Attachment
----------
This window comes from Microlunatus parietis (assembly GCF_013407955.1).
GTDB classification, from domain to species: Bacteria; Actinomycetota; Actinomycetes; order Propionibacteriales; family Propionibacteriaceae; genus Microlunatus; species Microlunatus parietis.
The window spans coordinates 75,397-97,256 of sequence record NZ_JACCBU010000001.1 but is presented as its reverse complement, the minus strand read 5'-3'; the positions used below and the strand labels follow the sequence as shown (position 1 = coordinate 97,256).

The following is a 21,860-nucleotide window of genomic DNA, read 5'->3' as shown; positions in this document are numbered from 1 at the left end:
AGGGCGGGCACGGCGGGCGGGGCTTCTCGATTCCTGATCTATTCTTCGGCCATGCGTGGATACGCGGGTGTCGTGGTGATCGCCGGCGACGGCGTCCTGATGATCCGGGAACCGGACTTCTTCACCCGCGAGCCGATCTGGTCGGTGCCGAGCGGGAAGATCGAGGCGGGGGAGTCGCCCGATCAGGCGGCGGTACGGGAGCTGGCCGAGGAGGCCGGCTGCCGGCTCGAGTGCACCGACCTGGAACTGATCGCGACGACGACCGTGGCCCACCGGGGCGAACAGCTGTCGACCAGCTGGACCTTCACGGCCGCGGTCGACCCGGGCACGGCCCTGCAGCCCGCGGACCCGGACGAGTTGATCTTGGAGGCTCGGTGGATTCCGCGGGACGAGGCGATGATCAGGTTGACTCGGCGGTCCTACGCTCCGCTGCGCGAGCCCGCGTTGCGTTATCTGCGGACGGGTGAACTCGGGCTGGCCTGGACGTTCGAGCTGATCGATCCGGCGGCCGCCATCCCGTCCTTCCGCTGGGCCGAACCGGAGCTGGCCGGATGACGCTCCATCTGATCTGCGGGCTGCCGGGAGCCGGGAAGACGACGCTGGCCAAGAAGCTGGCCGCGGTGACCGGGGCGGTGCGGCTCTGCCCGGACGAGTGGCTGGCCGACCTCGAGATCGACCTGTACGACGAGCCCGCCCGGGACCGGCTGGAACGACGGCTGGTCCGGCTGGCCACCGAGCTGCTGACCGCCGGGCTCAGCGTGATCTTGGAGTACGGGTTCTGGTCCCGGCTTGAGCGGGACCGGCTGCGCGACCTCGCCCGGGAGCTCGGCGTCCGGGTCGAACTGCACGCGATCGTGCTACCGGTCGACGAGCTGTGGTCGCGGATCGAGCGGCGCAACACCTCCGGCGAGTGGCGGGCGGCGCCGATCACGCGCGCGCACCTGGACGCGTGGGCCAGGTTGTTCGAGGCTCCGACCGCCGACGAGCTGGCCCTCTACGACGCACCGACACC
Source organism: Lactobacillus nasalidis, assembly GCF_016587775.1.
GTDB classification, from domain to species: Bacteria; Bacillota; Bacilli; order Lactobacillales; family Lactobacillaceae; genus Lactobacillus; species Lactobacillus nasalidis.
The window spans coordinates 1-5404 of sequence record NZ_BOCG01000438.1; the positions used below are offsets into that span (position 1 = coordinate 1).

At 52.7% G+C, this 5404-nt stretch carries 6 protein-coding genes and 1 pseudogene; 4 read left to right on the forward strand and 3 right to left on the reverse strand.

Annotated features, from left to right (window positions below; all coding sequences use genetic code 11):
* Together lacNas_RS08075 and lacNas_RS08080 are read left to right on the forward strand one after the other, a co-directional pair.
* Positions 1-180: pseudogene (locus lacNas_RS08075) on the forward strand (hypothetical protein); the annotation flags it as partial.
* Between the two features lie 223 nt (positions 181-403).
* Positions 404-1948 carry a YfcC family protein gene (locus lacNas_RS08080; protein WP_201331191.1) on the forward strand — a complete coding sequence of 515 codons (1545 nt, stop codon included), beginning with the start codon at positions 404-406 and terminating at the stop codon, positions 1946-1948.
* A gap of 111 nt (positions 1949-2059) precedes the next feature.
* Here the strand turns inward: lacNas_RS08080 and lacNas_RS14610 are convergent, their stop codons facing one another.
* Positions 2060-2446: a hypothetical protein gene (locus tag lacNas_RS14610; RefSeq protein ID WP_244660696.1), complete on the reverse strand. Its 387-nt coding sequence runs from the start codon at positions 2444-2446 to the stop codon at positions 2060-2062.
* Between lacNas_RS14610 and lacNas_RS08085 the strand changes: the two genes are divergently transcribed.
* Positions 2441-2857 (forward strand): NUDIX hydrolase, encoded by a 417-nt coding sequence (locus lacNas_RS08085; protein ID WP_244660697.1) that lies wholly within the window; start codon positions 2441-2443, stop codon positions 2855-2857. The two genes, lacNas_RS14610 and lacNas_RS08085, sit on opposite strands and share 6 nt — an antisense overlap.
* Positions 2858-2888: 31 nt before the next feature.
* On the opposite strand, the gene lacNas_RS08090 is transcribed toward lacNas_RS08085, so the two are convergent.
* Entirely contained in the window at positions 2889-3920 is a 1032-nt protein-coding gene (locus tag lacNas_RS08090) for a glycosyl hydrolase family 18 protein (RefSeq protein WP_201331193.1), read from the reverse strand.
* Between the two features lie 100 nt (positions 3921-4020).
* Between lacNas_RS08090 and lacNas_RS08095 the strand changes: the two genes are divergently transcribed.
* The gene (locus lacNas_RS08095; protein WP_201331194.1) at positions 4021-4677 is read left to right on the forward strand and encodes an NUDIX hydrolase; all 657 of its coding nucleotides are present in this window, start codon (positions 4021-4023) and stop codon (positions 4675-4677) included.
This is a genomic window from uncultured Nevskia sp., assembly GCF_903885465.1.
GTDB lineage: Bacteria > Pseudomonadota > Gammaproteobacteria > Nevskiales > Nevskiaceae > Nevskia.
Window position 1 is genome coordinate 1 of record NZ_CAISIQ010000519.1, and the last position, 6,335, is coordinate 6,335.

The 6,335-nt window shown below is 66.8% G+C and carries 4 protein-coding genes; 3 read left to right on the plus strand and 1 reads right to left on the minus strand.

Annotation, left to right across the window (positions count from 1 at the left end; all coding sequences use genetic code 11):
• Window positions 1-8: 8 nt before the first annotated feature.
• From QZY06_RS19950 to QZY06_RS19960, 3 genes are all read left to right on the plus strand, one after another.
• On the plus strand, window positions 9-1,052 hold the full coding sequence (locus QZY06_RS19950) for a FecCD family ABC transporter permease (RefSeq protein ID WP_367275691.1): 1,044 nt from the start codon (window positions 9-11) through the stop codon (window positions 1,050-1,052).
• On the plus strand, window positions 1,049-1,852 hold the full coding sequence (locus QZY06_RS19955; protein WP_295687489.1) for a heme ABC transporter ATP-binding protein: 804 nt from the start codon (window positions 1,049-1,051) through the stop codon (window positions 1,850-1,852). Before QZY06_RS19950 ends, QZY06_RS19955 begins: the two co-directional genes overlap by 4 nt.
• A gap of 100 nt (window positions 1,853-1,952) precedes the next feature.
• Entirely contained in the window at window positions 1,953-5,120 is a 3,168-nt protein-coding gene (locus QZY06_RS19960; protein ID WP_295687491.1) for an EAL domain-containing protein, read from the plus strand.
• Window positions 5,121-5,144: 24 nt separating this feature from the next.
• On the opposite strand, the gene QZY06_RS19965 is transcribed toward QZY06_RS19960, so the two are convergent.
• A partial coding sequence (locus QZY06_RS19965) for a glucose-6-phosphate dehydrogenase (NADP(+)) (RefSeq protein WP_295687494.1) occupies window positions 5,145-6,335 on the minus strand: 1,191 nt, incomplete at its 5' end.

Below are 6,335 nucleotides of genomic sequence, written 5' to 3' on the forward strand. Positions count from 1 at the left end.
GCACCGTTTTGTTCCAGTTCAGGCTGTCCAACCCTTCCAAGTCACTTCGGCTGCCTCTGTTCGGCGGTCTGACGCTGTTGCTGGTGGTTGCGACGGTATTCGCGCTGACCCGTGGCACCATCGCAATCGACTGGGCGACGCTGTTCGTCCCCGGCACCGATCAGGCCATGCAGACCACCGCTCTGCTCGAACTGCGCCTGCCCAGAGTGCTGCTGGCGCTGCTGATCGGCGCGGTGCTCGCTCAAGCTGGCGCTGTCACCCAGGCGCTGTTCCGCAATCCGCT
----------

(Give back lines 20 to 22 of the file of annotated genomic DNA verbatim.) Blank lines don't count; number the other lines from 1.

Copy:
* Positions 2858-2888: 31 nt before the next feature.
* On the opposite strand, the gene lacNas_RS08090 is transcribed toward lacNas_RS08085, so the two are convergent.
* Entirely contained in the window at positions 2889-3920 is a 1032-nt protein-coding gene (locus tag lacNas_RS08090) for a glycosyl hydrolase family 18 protein (RefSeq protein WP_201331193.1), read from the reverse strand.